I started learning how to use Unreal Engine in June. At first I ran through the C++ tutorials, and had enough fun with those, and then I did my first Blueprint tutorial and it’s been a deep and dark spiral. So here we are two months later, and my friend and I decided we’d give the 2016 UE4 August Game Jam a try. And well, we fell short of our goal.
While I do wish we could have finished the game, I am more than happy with the experience. The theme was “Things Are Not Always As They Appear” which seemed pretty ripe for “Look at how smart I can be” puzzle games, but we took it in a different direction. Thanks to the Multiplayer Blueprint tutorials on the Unreal Engine YouTube page, I had a strong desire to create a multiplayer game. Which lead to really the biggest struggle, but more on that later.
Our game concept was inspired by games like Town of Salem, and Murder in Garry’s Mod. There would be a murderer in the town, and would need to murder the other town members without detection.
So, let’s get onto how we did.
I’m very proud of the work I did over the past weekend. To produce so much in such a short amount of time is just about one of the most amazing feelings I’ve ever had, and I very much want to do another Game Jam. That being said, we definitely had issues, and learned a lot from this game jam. For one, we spent far too much time not playing the game. It wasn’t until Friday that we got the attack animation sorted, Saturday that we got the game’s multiplayer functionality working, and Sunday for us to start on creating the game loop, how things will interact, etc, etc. What we did instead was focus on generating a few assets, and then working on a few meaningless features. I.e. I made a garage door with a button, and my friend made a swing set that had swingable swings. While they did put a smile on our faces to see them working, it didn’t help us create a game.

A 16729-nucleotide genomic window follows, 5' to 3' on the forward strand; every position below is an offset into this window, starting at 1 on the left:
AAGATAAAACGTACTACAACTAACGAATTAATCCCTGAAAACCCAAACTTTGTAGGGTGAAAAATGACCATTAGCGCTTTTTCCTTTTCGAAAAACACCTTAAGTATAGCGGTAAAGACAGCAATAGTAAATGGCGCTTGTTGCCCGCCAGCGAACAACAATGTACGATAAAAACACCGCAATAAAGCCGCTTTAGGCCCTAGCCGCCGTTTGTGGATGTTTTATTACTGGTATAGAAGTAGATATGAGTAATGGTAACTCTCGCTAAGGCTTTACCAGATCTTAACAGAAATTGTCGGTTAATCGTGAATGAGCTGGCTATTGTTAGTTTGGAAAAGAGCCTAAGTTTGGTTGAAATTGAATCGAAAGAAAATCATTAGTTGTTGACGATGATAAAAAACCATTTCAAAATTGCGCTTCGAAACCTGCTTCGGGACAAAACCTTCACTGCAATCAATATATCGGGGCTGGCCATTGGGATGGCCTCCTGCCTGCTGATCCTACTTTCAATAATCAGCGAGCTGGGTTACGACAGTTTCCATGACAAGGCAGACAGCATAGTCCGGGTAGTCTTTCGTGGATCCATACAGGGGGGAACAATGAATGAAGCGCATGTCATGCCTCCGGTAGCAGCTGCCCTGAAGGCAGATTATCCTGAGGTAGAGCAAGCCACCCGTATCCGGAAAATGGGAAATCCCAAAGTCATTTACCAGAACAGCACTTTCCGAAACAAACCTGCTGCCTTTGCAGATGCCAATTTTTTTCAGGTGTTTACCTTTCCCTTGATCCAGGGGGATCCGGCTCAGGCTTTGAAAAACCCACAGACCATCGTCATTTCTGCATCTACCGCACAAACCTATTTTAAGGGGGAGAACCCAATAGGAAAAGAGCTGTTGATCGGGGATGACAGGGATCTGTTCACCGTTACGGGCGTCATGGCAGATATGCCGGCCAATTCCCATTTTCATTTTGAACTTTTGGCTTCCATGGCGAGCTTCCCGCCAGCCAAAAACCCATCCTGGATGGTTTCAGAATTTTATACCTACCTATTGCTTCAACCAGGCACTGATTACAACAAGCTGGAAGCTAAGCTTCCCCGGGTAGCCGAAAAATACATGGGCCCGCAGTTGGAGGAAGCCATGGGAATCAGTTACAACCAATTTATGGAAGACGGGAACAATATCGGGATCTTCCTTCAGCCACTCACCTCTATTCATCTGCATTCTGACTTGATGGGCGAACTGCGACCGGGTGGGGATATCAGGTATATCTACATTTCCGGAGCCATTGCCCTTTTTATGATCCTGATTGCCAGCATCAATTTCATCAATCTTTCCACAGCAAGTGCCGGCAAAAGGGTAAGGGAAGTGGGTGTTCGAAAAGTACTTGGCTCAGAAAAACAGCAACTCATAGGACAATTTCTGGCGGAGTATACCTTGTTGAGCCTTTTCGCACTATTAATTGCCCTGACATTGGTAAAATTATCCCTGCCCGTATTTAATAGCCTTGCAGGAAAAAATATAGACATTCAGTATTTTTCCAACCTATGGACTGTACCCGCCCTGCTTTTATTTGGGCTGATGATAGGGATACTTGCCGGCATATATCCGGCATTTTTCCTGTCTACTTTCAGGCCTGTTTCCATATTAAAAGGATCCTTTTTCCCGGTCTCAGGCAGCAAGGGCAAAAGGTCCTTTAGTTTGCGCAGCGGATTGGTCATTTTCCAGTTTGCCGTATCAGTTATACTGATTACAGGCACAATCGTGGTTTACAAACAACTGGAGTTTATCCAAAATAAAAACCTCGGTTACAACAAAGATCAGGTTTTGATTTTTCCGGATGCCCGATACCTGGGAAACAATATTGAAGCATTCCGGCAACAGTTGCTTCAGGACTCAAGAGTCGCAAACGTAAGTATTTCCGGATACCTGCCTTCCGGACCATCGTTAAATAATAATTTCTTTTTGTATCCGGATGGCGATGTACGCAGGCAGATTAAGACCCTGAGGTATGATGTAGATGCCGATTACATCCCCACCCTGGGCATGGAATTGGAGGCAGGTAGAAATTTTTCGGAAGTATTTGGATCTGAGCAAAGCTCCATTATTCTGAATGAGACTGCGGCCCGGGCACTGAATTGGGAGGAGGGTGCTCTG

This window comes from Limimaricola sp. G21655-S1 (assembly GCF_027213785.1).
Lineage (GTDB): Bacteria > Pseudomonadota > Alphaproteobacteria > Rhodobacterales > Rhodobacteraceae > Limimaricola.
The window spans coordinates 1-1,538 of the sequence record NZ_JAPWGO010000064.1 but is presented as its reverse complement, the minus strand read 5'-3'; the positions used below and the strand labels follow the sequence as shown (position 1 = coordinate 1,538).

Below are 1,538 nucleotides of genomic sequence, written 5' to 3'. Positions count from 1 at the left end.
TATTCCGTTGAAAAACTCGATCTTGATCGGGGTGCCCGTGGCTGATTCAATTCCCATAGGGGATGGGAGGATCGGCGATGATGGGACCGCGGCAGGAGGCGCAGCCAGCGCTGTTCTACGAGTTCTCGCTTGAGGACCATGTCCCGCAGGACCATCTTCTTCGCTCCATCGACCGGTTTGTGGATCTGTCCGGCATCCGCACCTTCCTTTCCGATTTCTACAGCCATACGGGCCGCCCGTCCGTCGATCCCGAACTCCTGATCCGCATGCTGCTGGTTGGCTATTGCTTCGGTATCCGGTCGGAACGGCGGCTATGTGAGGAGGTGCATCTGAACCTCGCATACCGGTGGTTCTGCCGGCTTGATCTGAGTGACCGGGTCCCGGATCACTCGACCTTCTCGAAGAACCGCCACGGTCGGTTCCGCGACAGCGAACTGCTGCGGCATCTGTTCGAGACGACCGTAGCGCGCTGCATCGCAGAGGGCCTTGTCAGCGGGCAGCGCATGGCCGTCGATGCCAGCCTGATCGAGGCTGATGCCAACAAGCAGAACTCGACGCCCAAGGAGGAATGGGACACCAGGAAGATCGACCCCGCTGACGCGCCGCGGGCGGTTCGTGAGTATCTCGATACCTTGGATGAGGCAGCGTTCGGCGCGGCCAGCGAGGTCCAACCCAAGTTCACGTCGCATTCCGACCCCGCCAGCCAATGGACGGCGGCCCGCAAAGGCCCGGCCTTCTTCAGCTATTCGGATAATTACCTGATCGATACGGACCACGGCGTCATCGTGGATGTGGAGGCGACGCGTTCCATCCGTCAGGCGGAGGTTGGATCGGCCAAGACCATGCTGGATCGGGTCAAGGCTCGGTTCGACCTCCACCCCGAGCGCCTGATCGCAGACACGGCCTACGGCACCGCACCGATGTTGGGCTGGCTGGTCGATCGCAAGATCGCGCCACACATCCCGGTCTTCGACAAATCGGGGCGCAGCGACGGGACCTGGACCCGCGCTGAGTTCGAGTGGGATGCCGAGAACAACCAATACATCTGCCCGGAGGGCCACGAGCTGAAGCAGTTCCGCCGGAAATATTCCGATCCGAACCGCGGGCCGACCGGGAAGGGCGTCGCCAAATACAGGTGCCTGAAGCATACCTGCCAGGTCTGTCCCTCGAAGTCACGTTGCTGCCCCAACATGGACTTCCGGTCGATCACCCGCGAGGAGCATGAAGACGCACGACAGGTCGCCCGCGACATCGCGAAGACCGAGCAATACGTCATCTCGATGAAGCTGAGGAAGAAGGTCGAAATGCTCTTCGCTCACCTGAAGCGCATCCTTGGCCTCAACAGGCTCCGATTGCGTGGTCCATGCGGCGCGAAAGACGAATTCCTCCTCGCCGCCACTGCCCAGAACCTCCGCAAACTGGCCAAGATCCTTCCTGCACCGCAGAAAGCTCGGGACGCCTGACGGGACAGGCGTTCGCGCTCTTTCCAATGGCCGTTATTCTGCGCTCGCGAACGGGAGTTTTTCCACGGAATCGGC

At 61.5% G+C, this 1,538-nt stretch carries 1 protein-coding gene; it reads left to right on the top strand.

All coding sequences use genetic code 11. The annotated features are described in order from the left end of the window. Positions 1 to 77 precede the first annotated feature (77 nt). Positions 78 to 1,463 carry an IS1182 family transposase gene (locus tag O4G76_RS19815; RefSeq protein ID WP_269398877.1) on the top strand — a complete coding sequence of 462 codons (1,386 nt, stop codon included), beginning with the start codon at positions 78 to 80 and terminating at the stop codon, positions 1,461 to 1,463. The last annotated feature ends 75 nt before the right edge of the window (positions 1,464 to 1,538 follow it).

So, me reading this in the future, or really anyone doing game design, features over fluff. Get the game working as soon as humanly possible, and go from there. Continuous development!
Oh. And also, don’t try and make your first game jam game a networked game.
So, in the end we hit the deadline with a mostly built out game world, dynamic day/night cycle, two character skins and hats, attack mechanic, mostly functional menus with the exception of the options menu and host menu, but incomplete game loop that had issues online. Had the game even worked in some form we would have entered it in Epic’s contest. Oh well, it was a good learning experience. And to think I’ve only been using Unreal Engine for two months, and made this in four days with someone who’s been using Unreal for even shorter. Makes me wonder where I could be in a year if I stick with it.
That being said, it was pretty damned magic when the game actually let us connect via Steam. I ended up recording a few minutes into it, but my microphone wasn’t recording. Here’s that video if you want regardless. Sorry for loss of my voice 😛
That being said, we intend on putting more polish into the project. So, there might be more on that here at a later time.